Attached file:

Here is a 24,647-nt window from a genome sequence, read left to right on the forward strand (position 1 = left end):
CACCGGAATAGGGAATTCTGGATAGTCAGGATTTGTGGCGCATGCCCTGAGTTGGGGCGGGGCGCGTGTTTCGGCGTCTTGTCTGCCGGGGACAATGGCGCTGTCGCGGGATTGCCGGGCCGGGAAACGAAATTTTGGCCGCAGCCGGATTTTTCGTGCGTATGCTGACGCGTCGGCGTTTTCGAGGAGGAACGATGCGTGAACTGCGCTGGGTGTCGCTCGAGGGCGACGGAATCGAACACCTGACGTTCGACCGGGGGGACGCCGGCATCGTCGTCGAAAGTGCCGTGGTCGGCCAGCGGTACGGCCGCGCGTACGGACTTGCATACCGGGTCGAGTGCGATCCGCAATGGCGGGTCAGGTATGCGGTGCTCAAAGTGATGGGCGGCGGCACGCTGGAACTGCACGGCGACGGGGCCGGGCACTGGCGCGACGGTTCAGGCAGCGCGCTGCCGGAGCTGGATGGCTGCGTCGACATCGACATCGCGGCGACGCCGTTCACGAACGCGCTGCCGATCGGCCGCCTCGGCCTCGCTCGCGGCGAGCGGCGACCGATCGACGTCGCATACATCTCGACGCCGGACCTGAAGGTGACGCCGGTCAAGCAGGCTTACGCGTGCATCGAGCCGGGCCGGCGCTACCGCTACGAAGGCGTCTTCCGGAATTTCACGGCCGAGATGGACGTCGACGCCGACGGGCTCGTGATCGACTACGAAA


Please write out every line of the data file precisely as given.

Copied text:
Here is a 24,647-nt window from a genome sequence, read left to right on the forward strand (position 1 = left end):
CACCGGAATAGGGAATTCTGGATAGTCAGGATTTGTGGCGCATGCCCTGAGTTGGGGCGGGGCGCGTGTTTCGGCGTCTTGTCTGCCGGGGACAATGGCGCTGTCGCGGGATTGCCGGGCCGGGAAACGAAATTTTGGCCGCAGCCGGATTTTTCGTGCGTATGCTGACGCGTCGGCGTTTTCGAGGAGGAACGATGCGTGAACTGCGCTGGGTGTCGCTCGAGGGCGACGGAATCGAACACCTGACGTTCGACCGGGGGGACGCCGGCATCGTCGTCGAAAGTGCCGTGGTCGGCCAGCGGTACGGCCGCGCGTACGGACTTGCATACCGGGTCGAGTGCGATCCGCAATGGCGGGTCAGGTATGCGGTGCTCAAAGTGATGGGCGGCGGCACGCTGGAACTGCACGGCGACGGGGCCGGGCACTGGCGCGACGGTTCAGGCAGCGCGCTGCCGGAGCTGGATGGCTGCGTCGACATCGACATCGCGGCGACGCCGTTCACGAACGCGCTGCCGATCGGCCGCCTCGGCCTCGCTCGCGGCGAGCGGCGACCGATCGACGTCGCATACATCTCGACGCCGGACCTGAAGGTGACGCCGGTCAAGCAGGCTTACGCGTGCATCGAGCCGGGCCGGCGCTACCGCTACGAAGGCGTCTTCCGGAATTTCACGGCCGAGATGGACGTCGACGCCGACGGGCTCGTGATCGACTACGAAA